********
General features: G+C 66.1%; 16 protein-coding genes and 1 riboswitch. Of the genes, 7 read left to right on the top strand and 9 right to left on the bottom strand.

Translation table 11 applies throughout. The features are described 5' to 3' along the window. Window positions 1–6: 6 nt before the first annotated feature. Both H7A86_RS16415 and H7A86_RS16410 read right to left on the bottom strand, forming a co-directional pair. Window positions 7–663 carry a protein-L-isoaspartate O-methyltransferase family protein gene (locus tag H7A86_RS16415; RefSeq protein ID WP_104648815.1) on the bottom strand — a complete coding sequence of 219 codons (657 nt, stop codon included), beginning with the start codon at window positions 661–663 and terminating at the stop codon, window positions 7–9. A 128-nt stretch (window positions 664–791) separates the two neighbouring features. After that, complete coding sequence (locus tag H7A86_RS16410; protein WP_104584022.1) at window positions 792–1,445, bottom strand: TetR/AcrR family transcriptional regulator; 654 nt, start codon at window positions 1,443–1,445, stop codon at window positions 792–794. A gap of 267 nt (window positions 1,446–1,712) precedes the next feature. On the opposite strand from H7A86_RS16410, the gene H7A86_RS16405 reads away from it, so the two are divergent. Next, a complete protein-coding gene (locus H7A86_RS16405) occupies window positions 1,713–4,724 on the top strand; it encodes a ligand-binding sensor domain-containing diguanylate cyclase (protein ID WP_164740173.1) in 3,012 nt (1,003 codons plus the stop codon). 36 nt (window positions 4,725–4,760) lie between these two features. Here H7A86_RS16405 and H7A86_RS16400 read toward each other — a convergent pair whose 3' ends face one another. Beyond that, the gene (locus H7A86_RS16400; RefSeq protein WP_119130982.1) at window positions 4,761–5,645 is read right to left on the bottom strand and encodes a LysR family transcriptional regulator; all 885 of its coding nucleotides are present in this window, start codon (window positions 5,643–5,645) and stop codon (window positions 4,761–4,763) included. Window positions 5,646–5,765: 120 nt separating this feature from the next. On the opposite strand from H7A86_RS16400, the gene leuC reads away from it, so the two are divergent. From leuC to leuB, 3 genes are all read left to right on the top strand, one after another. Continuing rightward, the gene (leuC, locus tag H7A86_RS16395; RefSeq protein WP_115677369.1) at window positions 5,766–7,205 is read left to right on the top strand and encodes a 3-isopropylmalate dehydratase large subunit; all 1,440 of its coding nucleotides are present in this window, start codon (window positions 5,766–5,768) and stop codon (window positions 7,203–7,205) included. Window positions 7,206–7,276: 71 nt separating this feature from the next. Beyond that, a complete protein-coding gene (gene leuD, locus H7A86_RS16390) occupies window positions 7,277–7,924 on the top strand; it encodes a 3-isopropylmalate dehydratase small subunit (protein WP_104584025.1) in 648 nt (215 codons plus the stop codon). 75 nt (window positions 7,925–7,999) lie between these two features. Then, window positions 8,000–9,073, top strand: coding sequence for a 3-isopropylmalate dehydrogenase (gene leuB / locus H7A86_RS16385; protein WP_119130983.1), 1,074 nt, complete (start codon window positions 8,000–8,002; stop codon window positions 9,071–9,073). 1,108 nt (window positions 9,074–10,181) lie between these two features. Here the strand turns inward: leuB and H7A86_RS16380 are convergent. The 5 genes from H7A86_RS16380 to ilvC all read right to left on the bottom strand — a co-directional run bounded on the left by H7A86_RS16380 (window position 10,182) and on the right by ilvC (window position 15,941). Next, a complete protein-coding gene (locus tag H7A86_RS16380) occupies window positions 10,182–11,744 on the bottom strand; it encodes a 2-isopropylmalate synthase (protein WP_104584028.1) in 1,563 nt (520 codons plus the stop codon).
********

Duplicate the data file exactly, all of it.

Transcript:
General features: G+C 66.1%; 16 protein-coding genes and 1 riboswitch. Of the genes, 7 read left to right on the top strand and 9 right to left on the bottom strand.

Translation table 11 applies throughout. The features are described 5' to 3' along the window. Window positions 1–6: 6 nt before the first annotated feature. Both H7A86_RS16415 and H7A86_RS16410 read right to left on the bottom strand, forming a co-directional pair. Window positions 7–663 carry a protein-L-isoaspartate O-methyltransferase family protein gene (locus tag H7A86_RS16415; RefSeq protein ID WP_104648815.1) on the bottom strand — a complete coding sequence of 219 codons (657 nt, stop codon included), beginning with the start codon at window positions 661–663 and terminating at the stop codon, window positions 7–9. A 128-nt stretch (window positions 664–791) separates the two neighbouring features. After that, complete coding sequence (locus tag H7A86_RS16410; protein WP_104584022.1) at window positions 792–1,445, bottom strand: TetR/AcrR family transcriptional regulator; 654 nt, start codon at window positions 1,443–1,445, stop codon at window positions 792–794. A gap of 267 nt (window positions 1,446–1,712) precedes the next feature. On the opposite strand from H7A86_RS16410, the gene H7A86_RS16405 reads away from it, so the two are divergent. Next, a complete protein-coding gene (locus H7A86_RS16405) occupies window positions 1,713–4,724 on the top strand; it encodes a ligand-binding sensor domain-containing diguanylate cyclase (protein ID WP_164740173.1) in 3,012 nt (1,003 codons plus the stop codon). 36 nt (window positions 4,725–4,760) lie between these two features. Here H7A86_RS16405 and H7A86_RS16400 read toward each other — a convergent pair whose 3' ends face one another. Beyond that, the gene (locus H7A86_RS16400; RefSeq protein WP_119130982.1) at window positions 4,761–5,645 is read right to left on the bottom strand and encodes a LysR family transcriptional regulator; all 885 of its coding nucleotides are present in this window, start codon (window positions 5,643–5,645) and stop codon (window positions 4,761–4,763) included. Window positions 5,646–5,765: 120 nt separating this feature from the next. On the opposite strand from H7A86_RS16400, the gene leuC reads away from it, so the two are divergent. From leuC to leuB, 3 genes are all read left to right on the top strand, one after another. Continuing rightward, the gene (leuC, locus tag H7A86_RS16395; RefSeq protein WP_115677369.1) at window positions 5,766–7,205 is read left to right on the top strand and encodes a 3-isopropylmalate dehydratase large subunit; all 1,440 of its coding nucleotides are present in this window, start codon (window positions 5,766–5,768) and stop codon (window positions 7,203–7,205) included. Window positions 7,206–7,276: 71 nt separating this feature from the next. Beyond that, a complete protein-coding gene (gene leuD, locus H7A86_RS16390) occupies window positions 7,277–7,924 on the top strand; it encodes a 3-isopropylmalate dehydratase small subunit (protein WP_104584025.1) in 648 nt (215 codons plus the stop codon). 75 nt (window positions 7,925–7,999) lie between these two features. Then, window positions 8,000–9,073, top strand: coding sequence for a 3-isopropylmalate dehydrogenase (gene leuB / locus H7A86_RS16385; protein WP_119130983.1), 1,074 nt, complete (start codon window positions 8,000–8,002; stop codon window positions 9,071–9,073). 1,108 nt (window positions 9,074–10,181) lie between these two features. Here the strand turns inward: leuB and H7A86_RS16380 are convergent. The 5 genes from H7A86_RS16380 to ilvC all read right to left on the bottom strand — a co-directional run bounded on the left by H7A86_RS16380 (window position 10,182) and on the right by ilvC (window position 15,941). Next, a complete protein-coding gene (locus tag H7A86_RS16380) occupies window positions 10,182–11,744 on the bottom strand; it encodes a 2-isopropylmalate synthase (protein WP_104584028.1) in 1,563 nt (520 codons plus the stop codon).